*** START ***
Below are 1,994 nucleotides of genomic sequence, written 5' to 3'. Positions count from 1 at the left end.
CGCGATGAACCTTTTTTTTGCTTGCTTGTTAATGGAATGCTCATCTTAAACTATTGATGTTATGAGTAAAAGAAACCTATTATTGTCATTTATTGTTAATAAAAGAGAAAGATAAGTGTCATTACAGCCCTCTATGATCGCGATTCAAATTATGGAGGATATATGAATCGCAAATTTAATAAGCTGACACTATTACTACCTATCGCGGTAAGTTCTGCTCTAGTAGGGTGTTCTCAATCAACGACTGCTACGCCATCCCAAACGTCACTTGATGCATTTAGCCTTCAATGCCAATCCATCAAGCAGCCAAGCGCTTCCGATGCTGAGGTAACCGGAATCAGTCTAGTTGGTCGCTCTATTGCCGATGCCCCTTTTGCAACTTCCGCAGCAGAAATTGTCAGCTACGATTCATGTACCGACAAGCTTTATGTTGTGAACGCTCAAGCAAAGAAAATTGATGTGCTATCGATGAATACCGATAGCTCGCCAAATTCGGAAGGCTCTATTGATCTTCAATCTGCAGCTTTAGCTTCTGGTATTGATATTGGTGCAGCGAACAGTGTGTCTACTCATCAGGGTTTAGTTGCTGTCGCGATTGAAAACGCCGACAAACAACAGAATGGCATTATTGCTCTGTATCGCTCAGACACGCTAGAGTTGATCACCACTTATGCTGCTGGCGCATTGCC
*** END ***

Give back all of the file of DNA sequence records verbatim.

Below are 1,994 nucleotides of genomic sequence, written 5' to 3'. Positions count from 1 at the left end.
CGCGATGAACCTTTTTTTTGCTTGCTTGTTAATGGAATGCTCATCTTAAACTATTGATGTTATGAGTAAAAGAAACCTATTATTGTCATTTATTGTTAATAAAAGAGAAAGATAAGTGTCATTACAGCCCTCTATGATCGCGATTCAAATTATGGAGGATATATGAATCGCAAATTTAATAAGCTGACACTATTACTACCTATCGCGGTAAGTTCTGCTCTAGTAGGGTGTTCTCAATCAACGACTGCTACGCCATCCCAAACGTCACTTGATGCATTTAGCCTTCAATGCCAATCCATCAAGCAGCCAAGCGCTTCCGATGCTGAGGTAACCGGAATCAGTCTAGTTGGTCGCTCTATTGCCGATGCCCCTTTTGCAACTTCCGCAGCAGAAATTGTCAGCTACGATTCATGTACCGACAAGCTTTATGTTGTGAACGCTCAAGCAAAGAAAATTGATGTGCTATCGATGAATACCGATAGCTCGCCAAATTCGGAAGGCTCTATTGATCTTCAATCTGCAGCTTTAGCTTCTGGTATTGATATTGGTGCAGCGAACAGTGTGTCTACTCATCAGGGTTTAGTTGCTGTCGCGATTGAAAACGCCGACAAACAACAGAATGGCATTATTGCTCTGTATCGCTCAGACACGCTAGAGTTGATCACCACTTATGCTGCTGGCGCATTGCC